Wednesday, 24 February 2016

Matthew Bourne’s "Sleeping Beauty": A Gothic Romance


The lights go down, the curtain goes up, and the sound of rain and thunder fills the theatre. Onstage, a full moon is brilliantly illuminated in red, while in the shadows a dark, winged figure triumphantly holds up a baby amidst the cracking of the thunder. 


And then the scene quickly changes, the music of Tchaikovsky starts, and a simple yet iconic phrase is projected onto the stage curtains: Once Upon A Time . . . 


Trailer for Bourne’s New Adventure production of "Sleeping Beauty"


This is the story of Sleeping Beauty reimagined by Matthew Bourne, keeping the timeless music of Tchaikovsky but incorporating, through the narrative and choreography, what Bourne’s New Adventure production has titled ‘A Gothic Romance.’ I am by no means an expert in ballet or classical music, but what interested me in this production was its claim to the title ‘Gothic Romance,’ and therefore its conscious effort to situate itself within the Gothic tradition. My obsession with all things Gothic is in fact what prompted my mum to buy tickets to this production, and it is definitely a show worth seeing.

So, does Bourne’s "Sleeping Beauty" live up to its Gothic claim? As you may already be aware, Bourne is celebrated for his modern re-imaginings of classic ballets. In keeping with this principle, and completing his productions of Tchaikovsky’s trilogy of Ballets (which also include The Nutcracker and Swan Lake), Bourne’s version of the well-known fairy tale Sleeping Beauty is suitably re-imagined with Gothic, and even vampiric, elements. Discussing his inspiration for this production in the show’s program, Bourne cites the versions of the fairy tale by Perrault, the Brothers Grim, and also Disney, but further mentions ‘erotic novels by Anne Rice’ and ‘dark stories by Angela Carter.’ It is clear that these varied sources are reflected in the production; from the traditional ‘Once upon a time’ beginning, to the inclusion of vampires.

Carabosse and her two attendants. Photo by Johan Persson ©
Yes - vampires.

Or, perhaps more accurately, fairy-vampires? Complete with wings, fangs, and beautifully choreographed dancing, this vampiric addition to a classic ballet and traditional fairy tale does not detract from the story, but rather the vampiric element is woven seamlessly into the narrative. A narrative in which the heroine Aurora closes her eyes in her Edwardian home, and opens her eyes a hundred years later in our modern day. She is woken by a kiss from her childhood sweetheart who, unlike his heroine, has not exactly been sleeping for the past hundred years.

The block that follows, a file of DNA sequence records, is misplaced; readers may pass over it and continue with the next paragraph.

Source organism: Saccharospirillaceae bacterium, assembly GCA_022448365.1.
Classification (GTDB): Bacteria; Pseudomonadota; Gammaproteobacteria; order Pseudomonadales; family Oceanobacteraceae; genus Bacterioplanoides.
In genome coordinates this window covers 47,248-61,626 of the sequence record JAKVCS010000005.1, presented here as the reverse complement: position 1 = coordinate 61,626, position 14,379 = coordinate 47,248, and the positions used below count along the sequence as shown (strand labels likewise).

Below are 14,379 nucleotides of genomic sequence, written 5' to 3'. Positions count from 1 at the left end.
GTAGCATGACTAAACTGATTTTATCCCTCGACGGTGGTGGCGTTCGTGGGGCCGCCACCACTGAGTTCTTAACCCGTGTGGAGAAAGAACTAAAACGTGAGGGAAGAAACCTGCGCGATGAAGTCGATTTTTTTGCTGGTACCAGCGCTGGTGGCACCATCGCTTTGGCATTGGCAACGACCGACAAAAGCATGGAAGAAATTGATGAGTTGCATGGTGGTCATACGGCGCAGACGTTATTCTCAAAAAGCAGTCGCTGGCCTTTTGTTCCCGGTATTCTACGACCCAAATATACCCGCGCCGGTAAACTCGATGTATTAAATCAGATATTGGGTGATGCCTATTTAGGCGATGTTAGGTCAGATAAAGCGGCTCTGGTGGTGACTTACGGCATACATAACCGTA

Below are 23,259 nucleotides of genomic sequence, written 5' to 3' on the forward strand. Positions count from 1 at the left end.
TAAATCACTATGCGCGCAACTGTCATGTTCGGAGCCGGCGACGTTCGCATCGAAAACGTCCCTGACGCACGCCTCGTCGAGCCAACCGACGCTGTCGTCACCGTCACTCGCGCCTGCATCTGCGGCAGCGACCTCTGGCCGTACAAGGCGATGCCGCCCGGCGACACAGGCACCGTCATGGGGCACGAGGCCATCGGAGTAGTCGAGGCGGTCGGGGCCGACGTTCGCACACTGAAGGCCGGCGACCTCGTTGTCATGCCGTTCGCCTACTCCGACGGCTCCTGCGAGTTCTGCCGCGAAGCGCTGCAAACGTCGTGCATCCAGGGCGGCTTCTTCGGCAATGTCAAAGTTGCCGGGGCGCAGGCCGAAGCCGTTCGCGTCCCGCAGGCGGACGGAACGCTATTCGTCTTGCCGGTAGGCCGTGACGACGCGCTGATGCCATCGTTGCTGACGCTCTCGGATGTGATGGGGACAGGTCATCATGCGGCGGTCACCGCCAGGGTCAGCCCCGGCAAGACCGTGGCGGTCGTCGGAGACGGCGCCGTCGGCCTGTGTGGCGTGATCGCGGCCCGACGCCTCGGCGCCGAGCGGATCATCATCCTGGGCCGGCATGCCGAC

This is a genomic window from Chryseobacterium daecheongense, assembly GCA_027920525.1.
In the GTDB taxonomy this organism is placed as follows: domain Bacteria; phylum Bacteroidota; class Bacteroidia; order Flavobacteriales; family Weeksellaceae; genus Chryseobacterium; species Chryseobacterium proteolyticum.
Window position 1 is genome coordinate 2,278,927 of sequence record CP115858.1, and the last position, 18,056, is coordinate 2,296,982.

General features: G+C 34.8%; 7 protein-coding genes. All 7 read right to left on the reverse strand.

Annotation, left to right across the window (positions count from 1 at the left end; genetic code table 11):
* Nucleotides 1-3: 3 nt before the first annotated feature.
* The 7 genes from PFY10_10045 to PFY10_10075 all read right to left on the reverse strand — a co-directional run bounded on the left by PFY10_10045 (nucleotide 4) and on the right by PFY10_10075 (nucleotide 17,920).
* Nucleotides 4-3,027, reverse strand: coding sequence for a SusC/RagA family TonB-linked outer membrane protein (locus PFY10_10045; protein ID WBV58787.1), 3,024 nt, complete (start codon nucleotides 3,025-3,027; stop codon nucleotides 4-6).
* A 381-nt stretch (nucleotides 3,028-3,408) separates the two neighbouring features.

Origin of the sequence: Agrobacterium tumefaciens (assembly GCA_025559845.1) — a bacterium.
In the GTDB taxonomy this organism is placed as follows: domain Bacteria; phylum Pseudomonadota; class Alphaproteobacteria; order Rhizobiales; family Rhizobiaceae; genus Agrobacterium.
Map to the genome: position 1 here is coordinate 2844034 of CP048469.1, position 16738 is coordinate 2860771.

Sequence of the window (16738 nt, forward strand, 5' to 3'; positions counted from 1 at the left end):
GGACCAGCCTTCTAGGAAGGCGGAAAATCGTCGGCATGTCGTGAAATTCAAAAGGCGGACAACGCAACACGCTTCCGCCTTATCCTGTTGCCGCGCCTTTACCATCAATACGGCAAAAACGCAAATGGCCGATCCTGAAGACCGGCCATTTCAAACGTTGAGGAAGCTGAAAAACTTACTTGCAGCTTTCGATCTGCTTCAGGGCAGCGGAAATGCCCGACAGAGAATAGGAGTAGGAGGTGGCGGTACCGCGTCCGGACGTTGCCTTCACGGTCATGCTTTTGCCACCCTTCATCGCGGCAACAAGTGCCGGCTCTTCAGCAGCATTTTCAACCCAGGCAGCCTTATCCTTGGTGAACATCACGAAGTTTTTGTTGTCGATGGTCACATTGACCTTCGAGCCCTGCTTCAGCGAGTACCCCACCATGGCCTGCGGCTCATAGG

Yet even without the inclusion of this vampiric element, Bourne’s production of "Sleeping Beauty" is enchantingly Gothic. At Sheffield Gothic, we frequently discuss the Gothic nature of fairy tales (yes – even Disney versions, cue chants of ‘everything is Gothic’), and Angela Carter’s Bloody Chamber is perhaps the best example of this. Carter’s stories do not reimagine traditional fairy stories such as Blue Beard (‘The Bloody Chamber’), Snow White (‘The Snow Child’), and even Sleeping Beauty (The Lady of the House of Love’), but rather her collection brings to the surface that which is latent within them; revealing themes, content, and an aesthetic that is very much Gothic. This is very much the case for Bourne’s "Sleeping Beauty", with its introduction of the dark origins of the heroine Aurora, the curse of the malevolent Carabosse, and the vampiric land of the fairies.

Program for Matthew Bourne's "Sleeping Beauty"


The character of Carabosse further stands out as an apt Gothic villain, and the theme of doubles is raised through the characters of this dark fairy and her son, Caradoc. Further enhancing both the familial resemblance and also the theme of doubles in the production, these characters are fittingly played by the same dancer. Introduced fleetingly in the shadowy opening sequence, it is in the bedroom of the baby Aurora (who is portrayed by a rather creepy doll) that Carabosse is properly, and very dramatically, introduced to the audience; dressed opulently in red, she arrives on a train of smoke, led by her two attendants, and silhouetted against the full moon. In this scene, Carabosse displays her malevolent intentions for Aurora, and at one point uses a faceless apparition to uncannily act out the heroine’s fated death. Following the intervention of the vampiric fairies, led by Count Lilac, and as the fairy tale narrative naturally requires, the intended death of Aurora is transformed into a long and supernatural sleep. Thus it falls to her son Caradoc, a character created by Bourne to continue these malevolent themes throughout his production, to carry out his mother’s vengeful plans; the plot of revenge therefore takes on a suitably Gothic, familial characteristic.

Bourne’s production is an enchantingly beautiful and Gothic version of the Sleeping Beauty fairy story. Reimagining Tchaikovsky’s classical ballet with a Gothic and vampiric twist, he reveals the Gothic aspects inherent in the fairy story. In keeping with the ‘Once upon a time’ aesthetic and conventional happy ending, but also including a few vampires along the way, this production of "Sleeping Beauty" is definitely a show worth seeing for any fan of the Gothic.


Mary Going is a postgraduate researcher at the University of Sheffield.  She is our very own vampire fairy, spreading Gothic joy wherever she goes...

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